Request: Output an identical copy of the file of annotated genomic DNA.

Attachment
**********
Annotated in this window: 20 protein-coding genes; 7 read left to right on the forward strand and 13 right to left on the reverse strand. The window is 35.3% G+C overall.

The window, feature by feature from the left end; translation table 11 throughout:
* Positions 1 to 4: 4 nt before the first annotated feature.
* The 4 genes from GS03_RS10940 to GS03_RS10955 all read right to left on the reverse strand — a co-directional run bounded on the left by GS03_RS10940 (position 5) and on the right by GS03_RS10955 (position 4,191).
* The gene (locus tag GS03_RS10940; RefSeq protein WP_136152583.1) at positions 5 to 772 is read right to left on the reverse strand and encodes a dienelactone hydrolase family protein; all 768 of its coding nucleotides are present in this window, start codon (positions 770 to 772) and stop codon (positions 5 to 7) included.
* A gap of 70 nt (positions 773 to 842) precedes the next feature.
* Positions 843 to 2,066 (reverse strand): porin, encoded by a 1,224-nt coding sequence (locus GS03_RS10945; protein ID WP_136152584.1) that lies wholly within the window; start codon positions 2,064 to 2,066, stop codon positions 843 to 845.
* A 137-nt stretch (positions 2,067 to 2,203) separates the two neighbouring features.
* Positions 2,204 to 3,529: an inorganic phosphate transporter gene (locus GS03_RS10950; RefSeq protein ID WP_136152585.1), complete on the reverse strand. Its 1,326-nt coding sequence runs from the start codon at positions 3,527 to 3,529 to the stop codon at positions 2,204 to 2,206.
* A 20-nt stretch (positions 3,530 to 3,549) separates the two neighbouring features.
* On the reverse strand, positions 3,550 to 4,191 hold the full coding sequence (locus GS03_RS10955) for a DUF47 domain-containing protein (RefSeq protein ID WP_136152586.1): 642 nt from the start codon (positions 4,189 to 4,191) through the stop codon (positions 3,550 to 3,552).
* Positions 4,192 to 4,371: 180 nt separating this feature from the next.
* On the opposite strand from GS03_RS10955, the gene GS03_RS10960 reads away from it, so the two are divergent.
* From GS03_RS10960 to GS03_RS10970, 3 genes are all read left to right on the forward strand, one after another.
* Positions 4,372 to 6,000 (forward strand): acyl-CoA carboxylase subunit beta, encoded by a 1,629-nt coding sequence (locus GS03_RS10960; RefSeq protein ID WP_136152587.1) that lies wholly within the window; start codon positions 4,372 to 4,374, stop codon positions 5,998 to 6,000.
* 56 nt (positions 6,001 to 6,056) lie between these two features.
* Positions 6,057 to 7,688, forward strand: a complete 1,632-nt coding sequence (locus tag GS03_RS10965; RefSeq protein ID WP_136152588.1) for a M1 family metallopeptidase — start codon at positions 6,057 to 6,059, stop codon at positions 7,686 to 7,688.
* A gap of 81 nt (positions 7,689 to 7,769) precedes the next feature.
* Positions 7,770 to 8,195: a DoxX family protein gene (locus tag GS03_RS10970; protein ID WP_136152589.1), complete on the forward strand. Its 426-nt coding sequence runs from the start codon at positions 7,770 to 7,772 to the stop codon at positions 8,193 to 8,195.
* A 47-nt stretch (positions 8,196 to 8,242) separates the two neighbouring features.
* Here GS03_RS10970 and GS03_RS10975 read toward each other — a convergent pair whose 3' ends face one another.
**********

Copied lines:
Annotated in this window: 20 protein-coding genes; 7 read left to right on the forward strand and 13 right to left on the reverse strand. The window is 35.3% G+C overall.

The window, feature by feature from the left end; translation table 11 throughout:
* Positions 1 to 4: 4 nt before the first annotated feature.
* The 4 genes from GS03_RS10940 to GS03_RS10955 all read right to left on the reverse strand — a co-directional run bounded on the left by GS03_RS10940 (position 5) and on the right by GS03_RS10955 (position 4,191).
* The gene (locus tag GS03_RS10940; RefSeq protein WP_136152583.1) at positions 5 to 772 is read right to left on the reverse strand and encodes a dienelactone hydrolase family protein; all 768 of its coding nucleotides are present in this window, start codon (positions 770 to 772) and stop codon (positions 5 to 7) included.
* A gap of 70 nt (positions 773 to 842) precedes the next feature.
* Positions 843 to 2,066 (reverse strand): porin, encoded by a 1,224-nt coding sequence (locus GS03_RS10945; protein ID WP_136152584.1) that lies wholly within the window; start codon positions 2,064 to 2,066, stop codon positions 843 to 845.
* A 137-nt stretch (positions 2,067 to 2,203) separates the two neighbouring features.
* Positions 2,204 to 3,529: an inorganic phosphate transporter gene (locus GS03_RS10950; RefSeq protein ID WP_136152585.1), complete on the reverse strand. Its 1,326-nt coding sequence runs from the start codon at positions 3,527 to 3,529 to the stop codon at positions 2,204 to 2,206.
* A 20-nt stretch (positions 3,530 to 3,549) separates the two neighbouring features.
* On the reverse strand, positions 3,550 to 4,191 hold the full coding sequence (locus GS03_RS10955) for a DUF47 domain-containing protein (RefSeq protein ID WP_136152586.1): 642 nt from the start codon (positions 4,189 to 4,191) through the stop codon (positions 3,550 to 3,552).
* Positions 4,192 to 4,371: 180 nt separating this feature from the next.
* On the opposite strand from GS03_RS10955, the gene GS03_RS10960 reads away from it, so the two are divergent.
* From GS03_RS10960 to GS03_RS10970, 3 genes are all read left to right on the forward strand, one after another.
* Positions 4,372 to 6,000 (forward strand): acyl-CoA carboxylase subunit beta, encoded by a 1,629-nt coding sequence (locus GS03_RS10960; RefSeq protein ID WP_136152587.1) that lies wholly within the window; start codon positions 4,372 to 4,374, stop codon positions 5,998 to 6,000.
* 56 nt (positions 6,001 to 6,056) lie between these two features.
* Positions 6,057 to 7,688, forward strand: a complete 1,632-nt coding sequence (locus tag GS03_RS10965; RefSeq protein ID WP_136152588.1) for a M1 family metallopeptidase — start codon at positions 6,057 to 6,059, stop codon at positions 7,686 to 7,688.
* A gap of 81 nt (positions 7,689 to 7,769) precedes the next feature.
* Positions 7,770 to 8,195: a DoxX family protein gene (locus tag GS03_RS10970; protein ID WP_136152589.1), complete on the forward strand. Its 426-nt coding sequence runs from the start codon at positions 7,770 to 7,772 to the stop codon at positions 8,193 to 8,195.
* A 47-nt stretch (positions 8,196 to 8,242) separates the two neighbouring features.
* Here GS03_RS10970 and GS03_RS10975 read toward each other — a convergent pair whose 3' ends face one another.